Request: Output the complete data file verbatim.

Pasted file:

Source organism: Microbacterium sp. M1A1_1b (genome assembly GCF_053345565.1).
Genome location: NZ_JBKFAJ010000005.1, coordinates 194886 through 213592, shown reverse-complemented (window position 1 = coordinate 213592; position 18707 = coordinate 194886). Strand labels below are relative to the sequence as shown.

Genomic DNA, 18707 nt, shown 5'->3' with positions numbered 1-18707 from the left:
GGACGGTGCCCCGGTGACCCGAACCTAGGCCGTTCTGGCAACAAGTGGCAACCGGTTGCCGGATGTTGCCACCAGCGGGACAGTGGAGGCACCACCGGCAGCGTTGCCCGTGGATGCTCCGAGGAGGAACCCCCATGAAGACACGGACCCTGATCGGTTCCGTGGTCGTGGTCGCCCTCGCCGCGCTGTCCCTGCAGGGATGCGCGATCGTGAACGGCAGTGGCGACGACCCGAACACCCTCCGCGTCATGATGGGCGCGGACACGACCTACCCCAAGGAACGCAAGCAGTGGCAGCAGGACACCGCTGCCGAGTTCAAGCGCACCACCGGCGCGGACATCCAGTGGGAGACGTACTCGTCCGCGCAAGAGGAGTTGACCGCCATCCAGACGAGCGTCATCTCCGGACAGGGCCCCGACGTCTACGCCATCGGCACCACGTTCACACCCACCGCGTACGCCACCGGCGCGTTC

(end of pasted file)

Source organism: Microbacterium sp. M1A1_1b (genome assembly GCF_053345565.1).
Genome location: NZ_JBKFAJ010000005.1, coordinates 194886 through 213592, shown reverse-complemented (window position 1 = coordinate 213592; position 18707 = coordinate 194886). Strand labels below are relative to the sequence as shown.

Genomic DNA, 18707 nt, shown 5'->3' with positions numbered 1-18707 from the left:
GGACGGTGCCCCGGTGACCCGAACCTAGGCCGTTCTGGCAACAAGTGGCAACCGGTTGCCGGATGTTGCCACCAGCGGGACAGTGGAGGCACCACCGGCAGCGTTGCCCGTGGATGCTCCGAGGAGGAACCCCCATGAAGACACGGACCCTGATCGGTTCCGTGGTCGTGGTCGCCCTCGCCGCGCTGTCCCTGCAGGGATGCGCGATCGTGAACGGCAGTGGCGACGACCCGAACACCCTCCGCGTCATGATGGGCGCGGACACGACCTACCCCAAGGAACGCAAGCAGTGGCAGCAGGACACCGCTGCCGAGTTCAAGCGCACCACCGGCGCGGACATCCAGTGGGAGACGTACTCGTCCGCGCAAGAGGAGTTGACCGCCATCCAGACGAGCGTCATCTCCGGACAGGGCCCCGACGTCTACGCCATCGGCACCACGTTCACACCCACCGCGTACGCCACCGGCGCGTTC